Even supposedly "green" technologies such as renewable energy require materials, land and solar exposure and cannot grow indefinitely on this planet.
Paul Cleary makes a good case as to why Australia should follow Norway as an example of how to tax miners in Trillion Dollar Baby.
The Anthropocene is often associated with problems such as climate change and inequality. But there is also hope that it can come with positive change for the benefit of people.
How WA managed to emerge from the mining boom with an estimated debt burden of $40 billion is one of the West’s great mysteries. Or not, if you bother to look more closely.
The petroleum resource rent tax must be reformed to generate any significant revenue.
Luxury holidays aren't just a dent in your bank balance – they're also doing untold harm to the environment. But you can have a good, green holiday.
iPhones, Boeing 787s, Teslas and a whole host of other technologies all rely on rare metals – so much so that a new era beckons.
The mining industry is more resilient because of the recent downturn and it will be global supply and demand that will affect these companies in the future.
Without careful policy consideration the rise of artisanal and small-scale mining in resource rich African countries stands to disturb agricultural activity and associated livelihoods.
The Chinese £1bn investment in Sheffield, a former mining town in northern England, comes with valuable lessons about how Africa can maximise economic value in its dealings with China.
The fourth episode of our podcast takes on fuel – from Olympic diets to conflict over oil in the Niger Delta.
In coming decades many oil and gas platforms will have to be retired. Rather than being dismantled, they could be given a new lease of life as artificial reefs, helping industry and the environment.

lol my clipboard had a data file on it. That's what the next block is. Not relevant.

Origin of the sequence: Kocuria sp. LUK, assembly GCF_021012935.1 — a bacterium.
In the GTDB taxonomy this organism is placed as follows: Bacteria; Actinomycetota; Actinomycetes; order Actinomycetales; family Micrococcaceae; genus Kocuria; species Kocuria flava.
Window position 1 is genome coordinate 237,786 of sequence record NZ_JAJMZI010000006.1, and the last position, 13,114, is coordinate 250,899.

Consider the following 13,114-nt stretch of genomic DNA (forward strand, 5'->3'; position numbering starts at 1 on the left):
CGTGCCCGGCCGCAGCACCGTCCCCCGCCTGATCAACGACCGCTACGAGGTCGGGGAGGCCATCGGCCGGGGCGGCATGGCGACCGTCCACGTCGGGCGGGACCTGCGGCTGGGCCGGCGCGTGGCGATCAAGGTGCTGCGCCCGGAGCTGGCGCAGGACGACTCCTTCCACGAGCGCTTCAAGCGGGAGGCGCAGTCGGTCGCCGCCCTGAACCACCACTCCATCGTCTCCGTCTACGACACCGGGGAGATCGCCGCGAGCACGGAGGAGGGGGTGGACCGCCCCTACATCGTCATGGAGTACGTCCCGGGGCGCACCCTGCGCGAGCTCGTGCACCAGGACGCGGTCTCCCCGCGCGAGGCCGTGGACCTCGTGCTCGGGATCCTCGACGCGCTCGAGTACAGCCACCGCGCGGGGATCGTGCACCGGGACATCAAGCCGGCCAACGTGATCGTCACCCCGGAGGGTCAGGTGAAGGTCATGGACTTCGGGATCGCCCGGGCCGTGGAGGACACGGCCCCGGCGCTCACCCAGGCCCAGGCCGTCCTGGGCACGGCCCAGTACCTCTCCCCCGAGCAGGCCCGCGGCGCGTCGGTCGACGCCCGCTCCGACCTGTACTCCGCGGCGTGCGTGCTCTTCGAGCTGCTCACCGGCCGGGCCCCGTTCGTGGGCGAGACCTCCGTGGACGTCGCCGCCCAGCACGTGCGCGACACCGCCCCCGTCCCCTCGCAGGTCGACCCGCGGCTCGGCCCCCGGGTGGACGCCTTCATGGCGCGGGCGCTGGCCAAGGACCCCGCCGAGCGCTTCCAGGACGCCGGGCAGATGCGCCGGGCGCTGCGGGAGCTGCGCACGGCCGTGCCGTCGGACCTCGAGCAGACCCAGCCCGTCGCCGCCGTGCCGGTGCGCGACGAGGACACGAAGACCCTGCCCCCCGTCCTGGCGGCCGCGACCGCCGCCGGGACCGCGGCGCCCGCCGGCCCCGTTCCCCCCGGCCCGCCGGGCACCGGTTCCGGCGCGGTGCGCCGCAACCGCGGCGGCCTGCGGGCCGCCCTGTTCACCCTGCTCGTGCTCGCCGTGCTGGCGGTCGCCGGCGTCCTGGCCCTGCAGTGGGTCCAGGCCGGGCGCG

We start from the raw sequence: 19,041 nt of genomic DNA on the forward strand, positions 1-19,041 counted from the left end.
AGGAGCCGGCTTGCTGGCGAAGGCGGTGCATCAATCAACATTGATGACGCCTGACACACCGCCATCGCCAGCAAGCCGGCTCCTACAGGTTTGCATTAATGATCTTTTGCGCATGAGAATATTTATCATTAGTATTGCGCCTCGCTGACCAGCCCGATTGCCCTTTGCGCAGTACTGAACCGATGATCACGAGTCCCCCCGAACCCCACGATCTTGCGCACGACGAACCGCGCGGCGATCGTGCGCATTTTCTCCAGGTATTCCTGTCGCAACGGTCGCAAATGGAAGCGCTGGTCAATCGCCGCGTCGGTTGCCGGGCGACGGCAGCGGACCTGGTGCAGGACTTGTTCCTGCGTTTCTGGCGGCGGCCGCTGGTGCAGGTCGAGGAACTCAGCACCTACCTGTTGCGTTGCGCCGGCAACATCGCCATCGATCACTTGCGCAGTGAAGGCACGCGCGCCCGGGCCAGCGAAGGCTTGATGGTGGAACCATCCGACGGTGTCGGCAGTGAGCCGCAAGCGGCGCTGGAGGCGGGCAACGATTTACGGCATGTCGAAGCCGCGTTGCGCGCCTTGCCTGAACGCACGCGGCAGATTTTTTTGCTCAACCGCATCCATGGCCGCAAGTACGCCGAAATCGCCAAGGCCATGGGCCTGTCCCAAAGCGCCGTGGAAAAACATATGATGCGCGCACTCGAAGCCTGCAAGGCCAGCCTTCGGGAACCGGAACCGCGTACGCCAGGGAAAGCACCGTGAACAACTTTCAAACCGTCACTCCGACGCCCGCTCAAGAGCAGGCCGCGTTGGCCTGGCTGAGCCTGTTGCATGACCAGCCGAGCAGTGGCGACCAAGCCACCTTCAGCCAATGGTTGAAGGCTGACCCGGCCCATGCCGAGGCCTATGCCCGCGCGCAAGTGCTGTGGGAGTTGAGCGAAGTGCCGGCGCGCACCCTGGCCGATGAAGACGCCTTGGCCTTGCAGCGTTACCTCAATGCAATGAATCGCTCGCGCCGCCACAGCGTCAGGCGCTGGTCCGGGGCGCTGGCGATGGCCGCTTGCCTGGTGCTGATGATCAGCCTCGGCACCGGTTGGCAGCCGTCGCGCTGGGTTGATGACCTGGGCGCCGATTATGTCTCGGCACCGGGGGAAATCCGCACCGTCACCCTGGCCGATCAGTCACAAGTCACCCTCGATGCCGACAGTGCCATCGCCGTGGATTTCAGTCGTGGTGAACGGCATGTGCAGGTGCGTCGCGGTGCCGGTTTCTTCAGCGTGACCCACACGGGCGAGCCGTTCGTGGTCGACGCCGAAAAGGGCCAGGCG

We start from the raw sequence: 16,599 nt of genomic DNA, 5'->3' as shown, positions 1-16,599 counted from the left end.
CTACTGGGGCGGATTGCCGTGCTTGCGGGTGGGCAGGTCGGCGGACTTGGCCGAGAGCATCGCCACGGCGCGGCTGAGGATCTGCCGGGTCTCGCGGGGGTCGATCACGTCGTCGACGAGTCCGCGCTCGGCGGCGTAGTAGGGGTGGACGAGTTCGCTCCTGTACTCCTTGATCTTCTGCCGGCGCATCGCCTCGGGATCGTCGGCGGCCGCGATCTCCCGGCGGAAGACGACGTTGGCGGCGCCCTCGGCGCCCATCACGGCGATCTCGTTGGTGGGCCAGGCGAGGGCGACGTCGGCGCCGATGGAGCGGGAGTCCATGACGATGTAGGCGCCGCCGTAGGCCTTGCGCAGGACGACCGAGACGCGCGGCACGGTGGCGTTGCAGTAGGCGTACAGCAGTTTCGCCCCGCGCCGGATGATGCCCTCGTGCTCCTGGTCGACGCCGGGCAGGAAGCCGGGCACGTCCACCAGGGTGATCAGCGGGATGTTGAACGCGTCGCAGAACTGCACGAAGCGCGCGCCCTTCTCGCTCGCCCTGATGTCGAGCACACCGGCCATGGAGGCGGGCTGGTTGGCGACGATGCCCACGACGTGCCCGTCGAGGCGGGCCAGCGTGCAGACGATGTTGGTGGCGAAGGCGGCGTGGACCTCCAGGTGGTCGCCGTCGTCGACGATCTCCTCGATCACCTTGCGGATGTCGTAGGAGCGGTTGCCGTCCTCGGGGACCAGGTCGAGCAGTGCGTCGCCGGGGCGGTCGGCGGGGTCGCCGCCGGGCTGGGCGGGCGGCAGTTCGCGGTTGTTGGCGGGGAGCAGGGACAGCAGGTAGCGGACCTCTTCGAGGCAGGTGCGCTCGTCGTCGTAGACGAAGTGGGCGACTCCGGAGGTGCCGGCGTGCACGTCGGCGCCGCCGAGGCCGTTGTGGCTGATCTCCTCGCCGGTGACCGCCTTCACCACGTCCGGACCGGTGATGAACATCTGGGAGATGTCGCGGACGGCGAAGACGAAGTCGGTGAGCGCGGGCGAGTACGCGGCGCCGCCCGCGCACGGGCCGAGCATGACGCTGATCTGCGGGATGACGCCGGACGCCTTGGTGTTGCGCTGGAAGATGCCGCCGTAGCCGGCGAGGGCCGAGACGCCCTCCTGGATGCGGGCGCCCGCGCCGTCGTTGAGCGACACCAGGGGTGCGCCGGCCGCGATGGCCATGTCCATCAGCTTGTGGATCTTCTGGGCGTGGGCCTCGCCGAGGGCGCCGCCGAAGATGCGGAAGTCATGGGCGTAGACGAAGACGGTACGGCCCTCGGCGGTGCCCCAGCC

There is a growing trend of designing modernised replicas of traditional buildings for entertainment and tourism. That’s no way to salvage positive lessons from building traditions.
The world's use of finite resources continues to rise as global development continues. Can we help poorer nations raise their standard of living without exhausting all of our raw materials?
Business Briefing: Trouble in the South China Sea.
The Conversation14.1 MB (download)
The international court ruling against China's expansion in the South China Sea puts Australia in a tricky situation.
Identifying mine waste materials as economic resources will help support global demand for critical metals, boosting the mining industry during the downturn. All with environmental benefits.
Africa has been called a "consumer continent" by many, but in reality much of what its people consume is produced elsewhere. Technology is key to Africa becoming a self-reliant producer of goods.
The global economy is already unsustainable – let alone if it gets bigger.
We hear a lot about how essential coal and other mineral exports are for Australia. Is it true? Only for a relatively small section of the population.
Increased competition and weak commodities prices will pressure to the mining sector to cut costs.